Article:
A new release of the nicely done 72nd scale AZ Model Bf 109 G-6, this time in the G-6/AS variant with the refined cowl, tall tail and enlarged supercharger is due imminently. Back in May 2014 we built the 'JG 3 Limited Edition' G-6 boxing of this kit here and I was very happy with the way my model turned out. AZ Model's G-6 series also won 'Model of the Year 2015' in the small scale category in the German 'Modellfan' magazine.
As far as I am aware this will be the first G-6/AS variant released anywhere in kit form ..certainly in 72nd scale and long overdue it is too! The first boxing comprises decals for three Höhenjäger - high altitude fighter - machines in the rather rare Hellgrau-über-alles finish, featuring aircraft from JG 3 and JG 1 including Kommodore Oesau's 'Green 13'.
The second boxing features Bf 109 G-6/AS 'Red 2'; this is the 1./NJGr 10 Moskito hunter flown by Friedrich-Karl Müller during July-August 1944 and first illustrated on this blog here by Anders Hjortsberg.
See my 2014 'wilde Sau und Moskito-Jagd' article in Model Aircraft magazine for reference photos of this machine.
Note that in this edition of the kit it will also be possible to build 'Green 5', the overall black Bf 109 G-6/AS of 2./Erg.JG 2, the Ergänzungsnachtjagdstaffel (night fighter replacement training unit). Reference photos and a history of this aircraft are also featured on this blog here
Oberst Walter Oesau of the Geschwaderstab JG 1 was one of the leading Luftwaffe fighter aces and commanders when he was shot down and killed on 11 May 1944. As Jochen Prien comments in his history of Jagdgeschwader 1 (page 926) Oesau's death in combat has been portrayed by many different enthusiasts and writers who have produced a variety of often purely speculative accounts. Steve Blake - the historian of the 354th FG - published his in Aérojournal No.5. It is probably one of the more reliable. What is known is that Oesau was airborne from Paderborn with his wingman Lt. Rudolf Schnappauf during the early evening of 11 May 1944 to intercept Allied bombers raiding north-eastern Belgium and Luxembourg. According to various US accounts he was bounced by up to five escorting P-38s of the 474th FG -or maybe 354th FG P-51s- and chased from high altitude down to the deck. Robert Skawran in his account notes that Oesau was on his own by this stage - Schnappauf had been wounded at the start of the encounter and his machine had sustained damage. Ordered to break off, he had dropped away. The Lightnings took it in turns to put in firing passes; two machines attacking, others waiting at a slightly higher altitude to take over. The fight had lasted almost 20 minutes when Oesau's Bf 109 was hit and crippled. Oesau attempted to make an emergency landing and was shot down a couple of feet above the ground. Oesau's body was found in the vicinity of his wrecked 109 with several bullet wounds, presumed shot dead before his aircraft hit the ground.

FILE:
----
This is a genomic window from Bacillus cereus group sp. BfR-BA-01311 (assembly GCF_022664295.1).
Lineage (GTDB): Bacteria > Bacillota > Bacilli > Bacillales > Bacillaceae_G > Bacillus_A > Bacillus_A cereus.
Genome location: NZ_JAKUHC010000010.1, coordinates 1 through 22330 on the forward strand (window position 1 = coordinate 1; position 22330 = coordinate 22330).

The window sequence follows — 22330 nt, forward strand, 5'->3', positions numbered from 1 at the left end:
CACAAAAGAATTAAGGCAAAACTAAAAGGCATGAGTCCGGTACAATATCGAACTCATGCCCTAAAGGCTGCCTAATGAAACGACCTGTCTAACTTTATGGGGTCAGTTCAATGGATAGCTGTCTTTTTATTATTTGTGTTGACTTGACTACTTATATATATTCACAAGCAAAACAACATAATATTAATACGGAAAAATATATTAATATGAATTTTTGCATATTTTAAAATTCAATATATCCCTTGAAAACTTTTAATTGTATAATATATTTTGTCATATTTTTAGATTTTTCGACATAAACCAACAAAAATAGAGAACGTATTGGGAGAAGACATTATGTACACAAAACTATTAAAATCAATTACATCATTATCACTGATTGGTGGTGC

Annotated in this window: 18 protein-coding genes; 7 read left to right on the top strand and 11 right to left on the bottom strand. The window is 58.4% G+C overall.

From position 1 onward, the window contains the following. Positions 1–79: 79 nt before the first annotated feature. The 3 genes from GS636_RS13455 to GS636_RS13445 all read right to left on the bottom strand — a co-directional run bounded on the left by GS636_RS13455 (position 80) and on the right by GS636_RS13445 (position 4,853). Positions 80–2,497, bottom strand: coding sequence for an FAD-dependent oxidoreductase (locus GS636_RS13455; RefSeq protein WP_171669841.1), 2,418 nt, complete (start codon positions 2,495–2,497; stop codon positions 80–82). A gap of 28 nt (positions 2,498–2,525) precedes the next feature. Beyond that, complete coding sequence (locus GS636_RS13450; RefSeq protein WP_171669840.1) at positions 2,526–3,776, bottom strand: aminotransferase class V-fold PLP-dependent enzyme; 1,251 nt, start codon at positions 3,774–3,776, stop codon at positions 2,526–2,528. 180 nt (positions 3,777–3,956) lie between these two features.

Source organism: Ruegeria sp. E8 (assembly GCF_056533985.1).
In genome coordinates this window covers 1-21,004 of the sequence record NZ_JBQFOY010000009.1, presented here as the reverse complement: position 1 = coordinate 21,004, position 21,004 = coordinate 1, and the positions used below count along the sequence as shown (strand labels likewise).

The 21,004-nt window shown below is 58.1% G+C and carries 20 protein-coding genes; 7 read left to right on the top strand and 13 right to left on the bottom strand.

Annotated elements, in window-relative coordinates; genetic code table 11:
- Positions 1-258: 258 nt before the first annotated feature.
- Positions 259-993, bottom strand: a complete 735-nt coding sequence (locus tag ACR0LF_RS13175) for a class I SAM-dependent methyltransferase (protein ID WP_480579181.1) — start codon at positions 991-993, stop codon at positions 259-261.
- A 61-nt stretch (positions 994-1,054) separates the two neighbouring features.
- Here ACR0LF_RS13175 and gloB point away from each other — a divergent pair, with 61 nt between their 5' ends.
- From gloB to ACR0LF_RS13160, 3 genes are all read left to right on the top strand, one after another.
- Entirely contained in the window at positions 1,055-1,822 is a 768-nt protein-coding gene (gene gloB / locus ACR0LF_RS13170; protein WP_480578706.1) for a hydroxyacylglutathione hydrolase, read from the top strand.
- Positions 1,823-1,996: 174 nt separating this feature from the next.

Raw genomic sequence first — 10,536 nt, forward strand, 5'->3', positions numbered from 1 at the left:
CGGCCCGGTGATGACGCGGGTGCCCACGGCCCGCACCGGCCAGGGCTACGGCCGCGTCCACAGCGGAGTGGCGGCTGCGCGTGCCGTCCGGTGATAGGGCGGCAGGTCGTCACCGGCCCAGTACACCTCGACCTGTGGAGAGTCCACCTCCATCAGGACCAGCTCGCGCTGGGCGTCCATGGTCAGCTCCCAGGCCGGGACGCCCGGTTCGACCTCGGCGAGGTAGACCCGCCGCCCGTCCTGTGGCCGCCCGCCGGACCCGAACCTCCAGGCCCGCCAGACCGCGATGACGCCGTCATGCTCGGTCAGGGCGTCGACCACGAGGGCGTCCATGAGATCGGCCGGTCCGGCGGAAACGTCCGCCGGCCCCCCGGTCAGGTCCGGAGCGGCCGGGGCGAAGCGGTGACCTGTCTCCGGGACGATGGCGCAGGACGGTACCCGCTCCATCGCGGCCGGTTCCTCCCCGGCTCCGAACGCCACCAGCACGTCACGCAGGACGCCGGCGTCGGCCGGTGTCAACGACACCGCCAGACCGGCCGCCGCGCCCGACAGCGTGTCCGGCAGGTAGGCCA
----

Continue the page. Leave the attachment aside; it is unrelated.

In his latest Jagdfliegerverbände volume (Reichsverteidigung 13/I), Jochen Prien quotes the KTB of I./ Jagdkorps;
" ..On 11 May in Planquadrat 05 Ost S/PM-PN (the grid square covering the area around Malmédy) Oberst Oesau was attacked by five enemy fighters. His machine was seen to plunge earthwards before appearing to level out for an emergency landing. The subsequent impact with the ground threw Oesau from the cockpit and his lifeless body was found near the burnt-out machine.." (page 438)
Prien also makes the point (see note 203, page 68 Reichsverteidigung 13/I) that is is almost incomprehensible that one of the leading fighter Verbandsführer (formation leaders) of the Luftwaffe would be airborne on his own with only his Kaczmarek against the Viermotorigen (four-engine bombers) where his leadership skills and experience would be virtually worthless - "..seine Führungsfähigkeiten überhaupt nicht zum Tragen kommen konnten." - and where he would be 'easy meat' for the massed escorts. Why was his Stabsschwarm not based with one of the Gruppen of his Geschwader so that he could lead them in combat?
Oesau was flying Bf 109 G-6/AS, WNr. 20601, "Green 13" - the still capture from the US gun camera footage shows a Bf 109 G-6/AS marked Green 13, painted in RLM 76 and a red RVT band. More on the various accounts at the following link..
In general terms the Germans were not very good at aircraft salvage. On the offensive during the early stages of the war the Luftwaffe was 'created' to support short sharp campaigns - a tactical air force operating close to the front helped maximise sortie rates but did not require a large salvage organisation. The Luftwaffe's logistics and support operations were designed accordingly. Front-line units only had limited means to repair and rebuild aircraft; damaged aircraft had usually to be entrained for rear area repair facilities which meant that they were out of action for a correspondingly lengthier time frame. In his book 'Unflinching Zeal' Robin Higham indicates that during 1940 the RAF salvaged and repaired some 44% of aircraft 'shot down' compared with just 8% retrieved by the Bergungskommandos (salvage detachments) of the Luftwaffe. As the tide of war turned, aircraft serviceability rates in the Luftwaffe plummeted. Many aircraft - only slightly damaged or requiring only relatively minor interventions - simply had to be written off. In addition large numbers of Luftwaffe aircraft fell in inaccessible areas - such as the UK or North Africa (see below). On top of this, Luftwaffe losses through accidents and non-combat causes were huge...by way of example over one thousand aircraft were lost in the month of February 1944 alone....some 50% of these were accidents caused by inadequate training. (Boog quoted in Isby p361).